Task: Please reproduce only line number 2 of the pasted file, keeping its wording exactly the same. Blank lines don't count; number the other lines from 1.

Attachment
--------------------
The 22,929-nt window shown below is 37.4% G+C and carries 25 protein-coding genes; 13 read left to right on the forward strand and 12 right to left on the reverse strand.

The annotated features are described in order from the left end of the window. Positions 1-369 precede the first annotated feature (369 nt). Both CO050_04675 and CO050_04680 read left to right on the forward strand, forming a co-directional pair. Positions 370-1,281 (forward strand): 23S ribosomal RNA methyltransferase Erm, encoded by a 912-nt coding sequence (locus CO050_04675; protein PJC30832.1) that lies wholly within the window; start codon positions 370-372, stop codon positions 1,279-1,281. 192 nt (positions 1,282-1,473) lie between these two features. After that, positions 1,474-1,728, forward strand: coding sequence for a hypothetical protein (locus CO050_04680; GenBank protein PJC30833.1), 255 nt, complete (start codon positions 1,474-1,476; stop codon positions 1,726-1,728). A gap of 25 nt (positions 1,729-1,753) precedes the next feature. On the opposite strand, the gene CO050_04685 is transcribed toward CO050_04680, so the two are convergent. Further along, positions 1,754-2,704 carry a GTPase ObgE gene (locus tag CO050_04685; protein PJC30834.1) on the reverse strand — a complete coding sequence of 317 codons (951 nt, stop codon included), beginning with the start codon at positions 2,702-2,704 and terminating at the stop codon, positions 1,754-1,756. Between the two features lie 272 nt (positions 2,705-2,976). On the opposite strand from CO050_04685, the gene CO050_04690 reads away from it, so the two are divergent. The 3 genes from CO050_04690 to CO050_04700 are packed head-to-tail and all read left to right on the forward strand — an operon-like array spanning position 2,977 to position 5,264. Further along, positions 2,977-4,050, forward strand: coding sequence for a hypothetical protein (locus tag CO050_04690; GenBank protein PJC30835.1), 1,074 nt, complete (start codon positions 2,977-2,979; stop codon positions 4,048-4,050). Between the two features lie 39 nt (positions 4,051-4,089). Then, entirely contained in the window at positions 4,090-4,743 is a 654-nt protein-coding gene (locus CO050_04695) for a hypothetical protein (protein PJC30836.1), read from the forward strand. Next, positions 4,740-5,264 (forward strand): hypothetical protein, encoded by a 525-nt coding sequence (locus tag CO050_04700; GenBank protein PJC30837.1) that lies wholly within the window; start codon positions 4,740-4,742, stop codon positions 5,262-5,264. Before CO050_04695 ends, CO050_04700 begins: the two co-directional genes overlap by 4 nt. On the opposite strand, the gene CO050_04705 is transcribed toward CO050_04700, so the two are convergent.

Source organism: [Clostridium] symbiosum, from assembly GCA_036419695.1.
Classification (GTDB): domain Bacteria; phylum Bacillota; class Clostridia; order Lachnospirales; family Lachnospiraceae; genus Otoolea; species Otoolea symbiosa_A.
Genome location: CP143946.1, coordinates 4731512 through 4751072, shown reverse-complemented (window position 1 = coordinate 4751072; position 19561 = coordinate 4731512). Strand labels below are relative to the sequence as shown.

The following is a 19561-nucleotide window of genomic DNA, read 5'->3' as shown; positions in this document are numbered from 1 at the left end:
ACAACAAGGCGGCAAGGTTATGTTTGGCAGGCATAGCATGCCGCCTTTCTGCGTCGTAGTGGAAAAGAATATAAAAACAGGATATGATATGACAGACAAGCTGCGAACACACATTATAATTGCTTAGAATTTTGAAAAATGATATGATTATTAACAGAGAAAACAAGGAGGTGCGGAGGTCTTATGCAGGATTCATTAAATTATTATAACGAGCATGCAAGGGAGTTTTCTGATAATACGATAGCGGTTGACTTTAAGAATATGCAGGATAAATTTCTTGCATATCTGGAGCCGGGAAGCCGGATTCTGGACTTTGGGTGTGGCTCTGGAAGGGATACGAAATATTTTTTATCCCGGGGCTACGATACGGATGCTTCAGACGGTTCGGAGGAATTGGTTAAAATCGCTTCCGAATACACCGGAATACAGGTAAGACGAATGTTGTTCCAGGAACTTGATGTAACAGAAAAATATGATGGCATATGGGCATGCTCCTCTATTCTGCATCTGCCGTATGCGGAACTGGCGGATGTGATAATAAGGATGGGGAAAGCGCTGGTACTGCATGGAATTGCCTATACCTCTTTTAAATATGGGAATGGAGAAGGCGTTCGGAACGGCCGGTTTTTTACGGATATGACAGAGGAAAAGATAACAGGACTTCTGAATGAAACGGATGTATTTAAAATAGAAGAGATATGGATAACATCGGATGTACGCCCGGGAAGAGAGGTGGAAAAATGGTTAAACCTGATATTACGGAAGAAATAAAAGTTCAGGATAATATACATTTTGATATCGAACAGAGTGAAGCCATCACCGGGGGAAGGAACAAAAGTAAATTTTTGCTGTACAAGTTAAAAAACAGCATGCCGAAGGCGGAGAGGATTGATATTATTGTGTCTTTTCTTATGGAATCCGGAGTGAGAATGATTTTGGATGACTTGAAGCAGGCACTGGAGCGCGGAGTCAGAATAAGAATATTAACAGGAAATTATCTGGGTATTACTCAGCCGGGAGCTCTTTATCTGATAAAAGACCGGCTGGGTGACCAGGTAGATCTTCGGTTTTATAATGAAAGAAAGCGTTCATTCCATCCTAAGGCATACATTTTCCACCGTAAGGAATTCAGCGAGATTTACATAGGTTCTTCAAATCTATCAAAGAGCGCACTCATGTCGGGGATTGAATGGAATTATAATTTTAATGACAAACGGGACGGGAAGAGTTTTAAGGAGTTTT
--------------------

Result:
The annotated features are described in order from the left end of the window. Positions 1-369 precede the first annotated feature (369 nt). Both CO050_04675 and CO050_04680 read left to right on the forward strand, forming a co-directional pair. Positions 370-1,281 (forward strand): 23S ribosomal RNA methyltransferase Erm, encoded by a 912-nt coding sequence (locus CO050_04675; protein PJC30832.1) that lies wholly within the window; start codon positions 370-372, stop codon positions 1,279-1,281. 192 nt (positions 1,282-1,473) lie between these two features. After that, positions 1,474-1,728, forward strand: coding sequence for a hypothetical protein (locus CO050_04680; GenBank protein PJC30833.1), 255 nt, complete (start codon positions 1,474-1,476; stop codon positions 1,726-1,728). A gap of 25 nt (positions 1,729-1,753) precedes the next feature. On the opposite strand, the gene CO050_04685 is transcribed toward CO050_04680, so the two are convergent. Further along, positions 1,754-2,704 carry a GTPase ObgE gene (locus tag CO050_04685; protein PJC30834.1) on the reverse strand — a complete coding sequence of 317 codons (951 nt, stop codon included), beginning with the start codon at positions 2,702-2,704 and terminating at the stop codon, positions 1,754-1,756. Between the two features lie 272 nt (positions 2,705-2,976). On the opposite strand from CO050_04685, the gene CO050_04690 reads away from it, so the two are divergent. The 3 genes from CO050_04690 to CO050_04700 are packed head-to-tail and all read left to right on the forward strand — an operon-like array spanning position 2,977 to position 5,264. Further along, positions 2,977-4,050, forward strand: coding sequence for a hypothetical protein (locus tag CO050_04690; GenBank protein PJC30835.1), 1,074 nt, complete (start codon positions 2,977-2,979; stop codon positions 4,048-4,050). Between the two features lie 39 nt (positions 4,051-4,089). Then, entirely contained in the window at positions 4,090-4,743 is a 654-nt protein-coding gene (locus CO050_04695) for a hypothetical protein (protein PJC30836.1), read from the forward strand. Next, positions 4,740-5,264 (forward strand): hypothetical protein, encoded by a 525-nt coding sequence (locus tag CO050_04700; GenBank protein PJC30837.1) that lies wholly within the window; start codon positions 4,740-4,742, stop codon positions 5,262-5,264. Before CO050_04695 ends, CO050_04700 begins: the two co-directional genes overlap by 4 nt. On the opposite strand, the gene CO050_04705 is transcribed toward CO050_04700, so the two are convergent.